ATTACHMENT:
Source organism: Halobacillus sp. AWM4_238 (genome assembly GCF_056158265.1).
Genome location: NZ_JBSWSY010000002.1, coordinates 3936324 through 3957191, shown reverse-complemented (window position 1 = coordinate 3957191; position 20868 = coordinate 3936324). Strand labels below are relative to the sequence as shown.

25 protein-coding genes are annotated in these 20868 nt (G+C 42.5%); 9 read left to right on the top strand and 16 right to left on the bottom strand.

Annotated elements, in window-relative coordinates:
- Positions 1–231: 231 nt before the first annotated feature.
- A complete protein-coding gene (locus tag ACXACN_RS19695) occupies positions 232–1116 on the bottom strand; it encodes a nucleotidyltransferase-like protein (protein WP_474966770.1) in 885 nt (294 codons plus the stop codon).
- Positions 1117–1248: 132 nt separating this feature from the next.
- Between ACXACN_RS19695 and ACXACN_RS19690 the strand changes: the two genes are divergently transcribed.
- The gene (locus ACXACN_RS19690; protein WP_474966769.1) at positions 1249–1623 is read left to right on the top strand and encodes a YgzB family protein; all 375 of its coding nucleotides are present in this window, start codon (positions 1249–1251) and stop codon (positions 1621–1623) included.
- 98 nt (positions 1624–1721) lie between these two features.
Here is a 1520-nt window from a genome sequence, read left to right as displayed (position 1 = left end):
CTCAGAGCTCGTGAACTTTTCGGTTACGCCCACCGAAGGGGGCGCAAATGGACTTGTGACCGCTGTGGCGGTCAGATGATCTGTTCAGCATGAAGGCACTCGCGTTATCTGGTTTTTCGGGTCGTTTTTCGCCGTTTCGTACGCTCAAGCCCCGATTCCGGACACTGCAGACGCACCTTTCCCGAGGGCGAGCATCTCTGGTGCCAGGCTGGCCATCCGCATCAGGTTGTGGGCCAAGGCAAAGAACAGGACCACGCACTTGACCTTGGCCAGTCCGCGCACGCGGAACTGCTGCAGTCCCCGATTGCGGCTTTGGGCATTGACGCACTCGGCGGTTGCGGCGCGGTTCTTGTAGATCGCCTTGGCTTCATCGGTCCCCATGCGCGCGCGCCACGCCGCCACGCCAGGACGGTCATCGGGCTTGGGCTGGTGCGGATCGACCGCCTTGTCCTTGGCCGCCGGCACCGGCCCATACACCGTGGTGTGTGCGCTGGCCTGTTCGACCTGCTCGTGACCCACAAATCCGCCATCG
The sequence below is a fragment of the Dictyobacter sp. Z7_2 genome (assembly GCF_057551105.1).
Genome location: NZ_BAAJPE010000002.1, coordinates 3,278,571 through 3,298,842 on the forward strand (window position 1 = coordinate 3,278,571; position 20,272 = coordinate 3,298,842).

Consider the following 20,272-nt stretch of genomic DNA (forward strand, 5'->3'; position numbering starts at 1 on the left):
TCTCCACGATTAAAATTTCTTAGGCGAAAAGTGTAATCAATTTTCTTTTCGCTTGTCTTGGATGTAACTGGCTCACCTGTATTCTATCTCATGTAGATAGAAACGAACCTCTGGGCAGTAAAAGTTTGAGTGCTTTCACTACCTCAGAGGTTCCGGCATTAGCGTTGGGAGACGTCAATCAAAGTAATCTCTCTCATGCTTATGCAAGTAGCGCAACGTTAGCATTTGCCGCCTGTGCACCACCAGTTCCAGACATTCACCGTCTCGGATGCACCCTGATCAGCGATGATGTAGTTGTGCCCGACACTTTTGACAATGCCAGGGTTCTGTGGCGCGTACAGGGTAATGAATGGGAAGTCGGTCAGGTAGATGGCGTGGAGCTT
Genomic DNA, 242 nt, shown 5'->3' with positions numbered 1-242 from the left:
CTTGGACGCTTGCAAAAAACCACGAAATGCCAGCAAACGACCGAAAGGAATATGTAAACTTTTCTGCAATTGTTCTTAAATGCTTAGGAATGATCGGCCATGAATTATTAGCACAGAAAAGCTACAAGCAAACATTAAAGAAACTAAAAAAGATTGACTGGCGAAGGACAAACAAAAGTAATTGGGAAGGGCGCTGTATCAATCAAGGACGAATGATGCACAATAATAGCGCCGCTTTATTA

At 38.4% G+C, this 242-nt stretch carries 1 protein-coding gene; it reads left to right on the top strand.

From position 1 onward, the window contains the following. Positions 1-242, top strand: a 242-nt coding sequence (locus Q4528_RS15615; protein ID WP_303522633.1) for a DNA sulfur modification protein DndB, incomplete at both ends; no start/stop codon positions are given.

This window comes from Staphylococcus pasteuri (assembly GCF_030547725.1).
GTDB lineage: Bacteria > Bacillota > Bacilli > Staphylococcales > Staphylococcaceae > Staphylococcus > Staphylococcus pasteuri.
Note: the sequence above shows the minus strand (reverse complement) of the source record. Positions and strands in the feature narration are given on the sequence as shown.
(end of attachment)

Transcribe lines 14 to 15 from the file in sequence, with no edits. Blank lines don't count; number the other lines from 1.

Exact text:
Genome location: NZ_BAAJPE010000002.1, coordinates 3,278,571 through 3,298,842 on the forward strand (window position 1 = coordinate 3,278,571; position 20,272 = coordinate 3,298,842).

Consider the following 20,272-nt stretch of genomic DNA (forward strand, 5'->3'; position numbering starts at 1 on the left):